Drastic changes – in just two weeks
Samherji’s trawler Kaldbakur. Image: Samherji

Drastic changes – in just two weeks

Markets for fresh seafood have changed dramatically, with fresh fish exports dropping significantly compared to their pre-Covid-19 pandemic levels, according to Kristján Vilhelmsson, director of vessel operations at Icelandic fishing and processing company Samherji.

‘Our markets have changed drastically in two weeks, and further changes are not foreseeable at all, but they will unfortunately happen. Similarly, we have had to implement changes in fish processing,’ he stated in a letter to the crews of Samherji’s fishing vessels.

Samherji’s director of vessel operations Kristján Vilhelmsson. Image: Samherji

‘Fresh exports have fallen to as much as 25% of what they were before and what will happen in the next few weeks is uncertain. The volume also fluctuates, so it is often difficult to determine in advance how much we can fish. It comes down to you, and we have always been able to count on you to deliver in the value chain,’ he said.

He comments that the current situation is unparalleled and is something that could hardly have been foreseen, while stressing that it is everyone’s social responsibility to do anything to curb the spread of the Covid-19 virus. Advice from the authorities is on how to respond to these circumstances, with hygiene and interaction measures aimed at minimising infection pathways.

‘At the same time, life must go on, and companies must continue their operation. Samherji’s owners and staff have made efforts to abide by the Civil Protection instructions, and fish processing operations have therefore been disrupted.

He said that there are numerous new rules of conduct, including increased cleaning, distancing, a visiting ban, selection and minimising repairs/maintenance, a complete shuffle in the canteen, staggered arrival and departure times at the workplace, recommendations for travelling to and from work, recommendations for lifestyle and behaviour outside of working hours and the installation of walls in processing rooms to reduce proximity.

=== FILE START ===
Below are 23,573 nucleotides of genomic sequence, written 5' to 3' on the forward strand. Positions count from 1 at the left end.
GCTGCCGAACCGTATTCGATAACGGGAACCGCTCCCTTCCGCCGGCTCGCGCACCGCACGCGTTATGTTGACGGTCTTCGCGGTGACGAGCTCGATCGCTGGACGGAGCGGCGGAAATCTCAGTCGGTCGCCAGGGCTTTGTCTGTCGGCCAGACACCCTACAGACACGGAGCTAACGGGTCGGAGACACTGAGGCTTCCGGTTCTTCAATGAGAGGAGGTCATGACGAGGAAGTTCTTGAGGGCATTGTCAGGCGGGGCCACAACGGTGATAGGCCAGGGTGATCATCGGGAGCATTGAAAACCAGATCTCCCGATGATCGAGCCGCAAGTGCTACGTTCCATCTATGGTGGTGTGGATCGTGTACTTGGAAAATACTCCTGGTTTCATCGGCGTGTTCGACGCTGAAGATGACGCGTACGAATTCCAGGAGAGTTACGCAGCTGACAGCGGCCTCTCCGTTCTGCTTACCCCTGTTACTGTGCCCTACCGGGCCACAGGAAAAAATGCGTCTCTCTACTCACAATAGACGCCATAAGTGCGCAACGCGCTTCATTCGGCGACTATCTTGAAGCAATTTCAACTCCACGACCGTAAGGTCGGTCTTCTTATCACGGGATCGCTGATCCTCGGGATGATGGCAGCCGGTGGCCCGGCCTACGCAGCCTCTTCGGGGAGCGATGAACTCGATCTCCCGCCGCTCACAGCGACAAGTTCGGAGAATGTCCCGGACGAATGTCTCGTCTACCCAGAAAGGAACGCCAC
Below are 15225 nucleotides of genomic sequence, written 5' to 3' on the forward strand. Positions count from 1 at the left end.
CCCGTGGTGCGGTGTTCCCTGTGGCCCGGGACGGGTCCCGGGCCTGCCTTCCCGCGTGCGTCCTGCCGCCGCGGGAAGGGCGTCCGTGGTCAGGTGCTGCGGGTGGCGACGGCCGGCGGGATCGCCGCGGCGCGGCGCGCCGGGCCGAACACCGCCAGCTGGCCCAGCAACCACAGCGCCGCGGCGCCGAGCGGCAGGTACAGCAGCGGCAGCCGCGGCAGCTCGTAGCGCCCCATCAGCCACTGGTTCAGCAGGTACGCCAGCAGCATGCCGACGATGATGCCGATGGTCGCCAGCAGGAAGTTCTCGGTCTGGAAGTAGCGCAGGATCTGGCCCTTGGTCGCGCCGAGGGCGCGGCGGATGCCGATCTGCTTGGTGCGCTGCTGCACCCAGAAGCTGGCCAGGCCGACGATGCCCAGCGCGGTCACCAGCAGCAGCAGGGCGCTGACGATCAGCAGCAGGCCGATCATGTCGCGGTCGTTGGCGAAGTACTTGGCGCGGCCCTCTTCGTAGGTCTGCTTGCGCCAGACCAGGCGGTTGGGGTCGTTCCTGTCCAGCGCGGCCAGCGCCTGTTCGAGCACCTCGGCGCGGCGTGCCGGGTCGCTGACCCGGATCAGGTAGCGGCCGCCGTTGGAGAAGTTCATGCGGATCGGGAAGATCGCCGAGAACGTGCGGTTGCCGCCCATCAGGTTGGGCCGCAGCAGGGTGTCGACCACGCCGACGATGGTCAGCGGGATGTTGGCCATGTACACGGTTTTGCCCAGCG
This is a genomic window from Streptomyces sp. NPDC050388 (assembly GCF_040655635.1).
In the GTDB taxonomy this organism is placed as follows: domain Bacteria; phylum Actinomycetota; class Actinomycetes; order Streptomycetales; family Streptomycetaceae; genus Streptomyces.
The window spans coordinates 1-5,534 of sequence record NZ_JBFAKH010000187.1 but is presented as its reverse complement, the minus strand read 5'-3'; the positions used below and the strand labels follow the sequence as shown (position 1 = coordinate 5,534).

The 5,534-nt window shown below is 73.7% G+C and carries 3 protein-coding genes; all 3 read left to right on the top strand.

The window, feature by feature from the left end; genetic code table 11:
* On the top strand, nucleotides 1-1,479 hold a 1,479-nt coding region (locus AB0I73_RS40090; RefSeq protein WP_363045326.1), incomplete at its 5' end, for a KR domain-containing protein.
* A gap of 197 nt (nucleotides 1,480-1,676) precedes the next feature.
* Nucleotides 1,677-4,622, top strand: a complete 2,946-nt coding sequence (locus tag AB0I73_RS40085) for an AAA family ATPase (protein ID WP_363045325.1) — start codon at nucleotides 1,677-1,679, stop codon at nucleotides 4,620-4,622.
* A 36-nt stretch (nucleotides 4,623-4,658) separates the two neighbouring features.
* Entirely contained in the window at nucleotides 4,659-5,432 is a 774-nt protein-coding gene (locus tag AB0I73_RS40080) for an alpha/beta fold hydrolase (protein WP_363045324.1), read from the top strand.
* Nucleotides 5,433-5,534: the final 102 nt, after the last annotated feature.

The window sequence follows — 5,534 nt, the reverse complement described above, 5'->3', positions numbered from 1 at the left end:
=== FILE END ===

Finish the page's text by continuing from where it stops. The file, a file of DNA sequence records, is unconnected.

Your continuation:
‘This week things went even further in UA and Dalvík, and operations were reduced by almost half, with only 50% of staff working at the same time (employees work every other day). All this is done according to rules to reduce the likelihood of transmission so workers can perform tasks assigned to them with the utmost safety,’ he said.

‘A ship is a workplace where the crew members are very close to each other, so you have to think of the best solutions. In itself, there is no risk of infection at sea as long as no-one is infected. Because of this proximity, the idea was brought up that the crew could be in some kind of quarantine on board for as long as possible, thus reducing the likelihood of transmission,’ Kristján Vilhelmsson said.

‘How long that time will be is entirely up to the crew. This is a new idea that came up as an experiment in the fight against this pandemic and seemed to make some sense. We are aware that this is not easy for many and maybe especially because it is not a tradition to take many trips in a row without time ashore.

He states that with such an arrangement, Samherji believes there is an increased likelihood of keeping the fleet in operation.

‘Samherji’s goal is to do what is possible to keep employees safe from infection while protecting their jobs at the same time. It is only possible with a synchronised effort. This way, we believe we can return to normal operations when the pandemic is over, and no customers overseas will have forgotten us,’ he said.